Last edited by Salukifan2; 05-25-2013 at 11:09 PM.
BTW-The bus is a TON of fun if anyone has a group going to a game sometime this season and wants to take it there. I loved not having to worry about parking, we got t-shirts, visors, snacks, and drinks on the way there, we could keep stuff on the bus if we didn't want to take it into the game, and going home was crazy relaxing not having to navigate the insanity of the post game crowds. I would highly recommend it!!
"I tried to play golf, but I found out I wasn't very good." -Joey Votto on his offseason hobby search
An MLB.com reporter asked what one thing Votto couldn’t do. “I can’t skate or play hockey,” Votto said. “Well, I can skate ... but I can’t stop.”
When I lived in Lexington, we left work around 5 and attended 20+ games per year, most of them during the week. Several friends of mine still do. I will say a radar detector helps. It's only 80-85 miles. You can make it easily if traffic isn't bad.
Last edited by Norm Chortleton; 05-25-2013 at 11:39 PM.
I live and work in Columbus. I've been to a few weekday Reds' games over the past few years, but I have to leave work an hour or two earlier than usual to make sure we get to the game on time, plus I might not get back home until 1 AM so I get less sleep that night. So if I go to a game, it's most likely going to be a weekend game.
Milwaukee has always drawn well, mostly because there is nothing else to do in Wisconsin but watch sports. Saint Louis are the Yankees of the NL. They both are outliers, and not good comps for Cincinnati. The Reds have never drawn well, even with the BRM. They were only averaging around 30K a game back then.
There really is no logical reason to expect the Reds to draw like a bigger market team.
"Man, the pitch looks fast, even in slow motion." Thom Brennaman on Chapman's fastball.
I'm usually back at around 1130-1230 depending on game length. As young as I am, it still gets me enough sleep. I certainly understand why those who have kids or want more sleep than I don't do it.
That 10 Million people within 2 hours does show-up significantly in the TV ratings though and I think the Reds next TV deal should be a huge jump in revenue and IMO is more important than attendance at the park. Major League Baseball is mostly a TV show these days and that's where the largest percentage of the revenue comes from.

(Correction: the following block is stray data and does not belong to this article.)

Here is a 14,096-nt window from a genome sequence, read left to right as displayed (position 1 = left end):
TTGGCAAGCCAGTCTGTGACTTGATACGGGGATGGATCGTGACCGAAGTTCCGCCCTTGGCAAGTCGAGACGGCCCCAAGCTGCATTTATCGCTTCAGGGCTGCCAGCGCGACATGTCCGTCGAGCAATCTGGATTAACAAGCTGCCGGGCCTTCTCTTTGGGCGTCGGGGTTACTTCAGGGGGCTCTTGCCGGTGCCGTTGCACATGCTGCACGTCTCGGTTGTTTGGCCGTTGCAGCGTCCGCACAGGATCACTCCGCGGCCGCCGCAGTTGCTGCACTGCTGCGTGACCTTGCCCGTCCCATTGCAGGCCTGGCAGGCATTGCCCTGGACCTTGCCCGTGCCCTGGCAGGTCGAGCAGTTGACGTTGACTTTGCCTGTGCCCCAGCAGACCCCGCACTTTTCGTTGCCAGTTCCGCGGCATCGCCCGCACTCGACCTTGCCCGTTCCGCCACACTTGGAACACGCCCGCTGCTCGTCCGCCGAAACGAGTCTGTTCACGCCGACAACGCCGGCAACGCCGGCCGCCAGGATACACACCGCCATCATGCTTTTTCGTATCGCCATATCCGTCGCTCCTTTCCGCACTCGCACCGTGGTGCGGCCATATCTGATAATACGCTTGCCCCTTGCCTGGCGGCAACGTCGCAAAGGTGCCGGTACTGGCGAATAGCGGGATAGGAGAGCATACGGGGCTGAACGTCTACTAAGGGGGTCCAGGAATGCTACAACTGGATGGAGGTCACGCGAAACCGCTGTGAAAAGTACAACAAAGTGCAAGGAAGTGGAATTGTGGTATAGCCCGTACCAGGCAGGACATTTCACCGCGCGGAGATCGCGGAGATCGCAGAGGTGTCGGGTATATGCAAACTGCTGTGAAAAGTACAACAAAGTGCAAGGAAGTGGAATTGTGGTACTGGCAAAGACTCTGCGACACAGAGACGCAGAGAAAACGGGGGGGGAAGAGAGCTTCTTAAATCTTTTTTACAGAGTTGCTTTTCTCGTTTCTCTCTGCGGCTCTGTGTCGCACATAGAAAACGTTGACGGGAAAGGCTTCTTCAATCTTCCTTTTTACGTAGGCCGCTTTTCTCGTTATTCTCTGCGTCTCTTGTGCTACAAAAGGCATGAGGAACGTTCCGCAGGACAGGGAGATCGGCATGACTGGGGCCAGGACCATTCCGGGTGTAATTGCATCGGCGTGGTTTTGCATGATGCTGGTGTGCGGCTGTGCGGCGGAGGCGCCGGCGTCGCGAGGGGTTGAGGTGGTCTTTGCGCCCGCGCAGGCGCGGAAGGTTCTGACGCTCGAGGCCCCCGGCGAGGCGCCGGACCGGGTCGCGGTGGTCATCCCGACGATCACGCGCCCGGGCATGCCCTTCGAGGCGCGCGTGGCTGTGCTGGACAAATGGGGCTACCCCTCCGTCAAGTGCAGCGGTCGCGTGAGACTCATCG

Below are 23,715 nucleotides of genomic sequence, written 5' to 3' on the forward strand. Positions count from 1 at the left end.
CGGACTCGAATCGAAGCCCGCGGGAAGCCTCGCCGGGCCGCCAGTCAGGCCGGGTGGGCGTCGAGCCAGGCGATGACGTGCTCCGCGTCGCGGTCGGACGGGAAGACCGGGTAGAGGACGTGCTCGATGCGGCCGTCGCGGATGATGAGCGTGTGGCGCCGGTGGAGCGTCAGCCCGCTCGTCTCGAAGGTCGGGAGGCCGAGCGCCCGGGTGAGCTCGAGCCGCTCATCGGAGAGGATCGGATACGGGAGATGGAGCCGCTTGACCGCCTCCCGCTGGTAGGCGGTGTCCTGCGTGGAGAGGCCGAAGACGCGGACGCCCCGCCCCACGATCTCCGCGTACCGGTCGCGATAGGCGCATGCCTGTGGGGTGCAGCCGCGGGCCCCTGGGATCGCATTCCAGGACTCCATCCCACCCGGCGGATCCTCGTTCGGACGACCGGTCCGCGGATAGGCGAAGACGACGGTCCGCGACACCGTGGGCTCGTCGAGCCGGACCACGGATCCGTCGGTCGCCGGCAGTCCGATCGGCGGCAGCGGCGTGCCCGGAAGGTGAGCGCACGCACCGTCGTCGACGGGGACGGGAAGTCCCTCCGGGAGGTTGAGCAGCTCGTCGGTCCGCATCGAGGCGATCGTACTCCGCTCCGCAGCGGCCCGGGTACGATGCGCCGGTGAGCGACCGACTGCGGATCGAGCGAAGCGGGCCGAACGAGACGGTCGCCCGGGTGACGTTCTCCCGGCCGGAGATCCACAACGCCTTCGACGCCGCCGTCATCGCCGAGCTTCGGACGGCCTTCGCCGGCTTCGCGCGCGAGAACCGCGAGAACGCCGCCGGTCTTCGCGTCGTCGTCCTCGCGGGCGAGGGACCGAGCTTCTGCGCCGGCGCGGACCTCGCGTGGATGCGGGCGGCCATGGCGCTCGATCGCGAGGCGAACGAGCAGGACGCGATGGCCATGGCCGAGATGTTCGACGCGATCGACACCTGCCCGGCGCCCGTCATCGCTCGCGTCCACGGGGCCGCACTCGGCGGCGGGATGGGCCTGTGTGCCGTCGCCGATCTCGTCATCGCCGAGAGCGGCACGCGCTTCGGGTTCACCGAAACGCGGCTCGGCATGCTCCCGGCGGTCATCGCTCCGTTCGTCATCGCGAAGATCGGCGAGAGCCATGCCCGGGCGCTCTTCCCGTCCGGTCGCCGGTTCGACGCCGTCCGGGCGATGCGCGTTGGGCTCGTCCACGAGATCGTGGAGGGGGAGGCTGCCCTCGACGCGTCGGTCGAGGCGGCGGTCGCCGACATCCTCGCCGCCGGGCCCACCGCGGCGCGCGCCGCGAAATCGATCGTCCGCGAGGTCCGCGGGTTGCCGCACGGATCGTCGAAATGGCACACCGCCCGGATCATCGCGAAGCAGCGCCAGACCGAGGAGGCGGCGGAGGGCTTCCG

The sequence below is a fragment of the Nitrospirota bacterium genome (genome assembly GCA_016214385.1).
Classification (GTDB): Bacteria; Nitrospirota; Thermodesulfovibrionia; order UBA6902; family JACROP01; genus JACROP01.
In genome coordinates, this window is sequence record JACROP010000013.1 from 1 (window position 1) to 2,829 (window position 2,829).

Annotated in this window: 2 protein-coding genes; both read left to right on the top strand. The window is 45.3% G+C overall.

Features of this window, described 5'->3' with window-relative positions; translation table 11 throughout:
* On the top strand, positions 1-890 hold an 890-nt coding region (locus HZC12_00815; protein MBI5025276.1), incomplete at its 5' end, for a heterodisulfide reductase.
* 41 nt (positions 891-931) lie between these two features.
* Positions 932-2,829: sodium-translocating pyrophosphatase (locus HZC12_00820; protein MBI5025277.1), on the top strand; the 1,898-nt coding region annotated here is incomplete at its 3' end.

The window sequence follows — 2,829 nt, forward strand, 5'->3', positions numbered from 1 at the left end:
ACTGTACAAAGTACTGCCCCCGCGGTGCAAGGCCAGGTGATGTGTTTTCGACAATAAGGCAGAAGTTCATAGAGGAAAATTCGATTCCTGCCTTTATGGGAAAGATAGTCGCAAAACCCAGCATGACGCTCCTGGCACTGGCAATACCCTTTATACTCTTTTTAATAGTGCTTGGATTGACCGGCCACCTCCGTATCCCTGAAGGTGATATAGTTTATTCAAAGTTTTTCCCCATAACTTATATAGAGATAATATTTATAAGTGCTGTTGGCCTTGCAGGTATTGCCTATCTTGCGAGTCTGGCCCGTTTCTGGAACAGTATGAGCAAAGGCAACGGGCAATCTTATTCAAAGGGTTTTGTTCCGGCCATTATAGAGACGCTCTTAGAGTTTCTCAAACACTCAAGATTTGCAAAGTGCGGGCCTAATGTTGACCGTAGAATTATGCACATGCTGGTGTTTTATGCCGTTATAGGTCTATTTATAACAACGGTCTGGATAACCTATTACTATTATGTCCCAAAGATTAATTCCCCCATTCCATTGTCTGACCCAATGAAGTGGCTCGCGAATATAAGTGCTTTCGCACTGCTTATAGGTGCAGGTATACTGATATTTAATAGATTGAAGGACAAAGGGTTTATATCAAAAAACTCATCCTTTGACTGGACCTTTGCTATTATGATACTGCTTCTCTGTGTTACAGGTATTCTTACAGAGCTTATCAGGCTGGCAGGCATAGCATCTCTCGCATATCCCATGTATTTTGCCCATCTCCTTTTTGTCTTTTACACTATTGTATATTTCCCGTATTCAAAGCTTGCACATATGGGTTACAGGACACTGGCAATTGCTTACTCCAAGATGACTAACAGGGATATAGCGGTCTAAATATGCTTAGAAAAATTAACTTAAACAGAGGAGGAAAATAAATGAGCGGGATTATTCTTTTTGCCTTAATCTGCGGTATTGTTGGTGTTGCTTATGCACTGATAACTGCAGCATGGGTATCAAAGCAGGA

"All I can tell them is pick a good one and sock it." --BABE RUTH
Having better players makes "the right time" or "the big hit" happen a lot more often. PLUS PLUS
I think the points about the distance one has to travel to a game make a ton of sense.
It looks to me like the Reds are on track to have a great summer attendance wise. The Memorial Day weekend numbers weren't as good last year, for example.
Two things keep the numbers down for people within 25 miles:
#1, biggest of all, KIDS IN SCHOOL. Cincinnati is a family oriented town. For example, if you look around the day games during the week, it's probably 10,000 moms and their little little kids just spending the day out of the house.
#2, not far behind, WEATHER WIMPY-NESS. If it's going to be in the 40's or 50's people don't even want to plan to stay warm, they'll just stay home. That and the threat of rain and a night spent waiting for rain delays, it just goes against the grain of the mentality in Cincinnati of being 'smart' and 'practical' and 'not wasteful'. I think the fact that so many kids do go to games also makes the weather a double whammy during the school year.
Other cities have the same problems, unless they were smart and built a roof (Milwaukee). But I think the numbers are obvious and present the fact that Cincinnati is probably more extreme than most cities for being careful with the timing of their attendance.
The only thing that will bump the April and September numbers up are increased season tickets, (which will come when the Reds win the Series this year) and even then the TV shots won't show a ton more people in the seats.
I think Cincinnati is starting to believe in this years chances more than ever. I think Choo has most of what to do with that.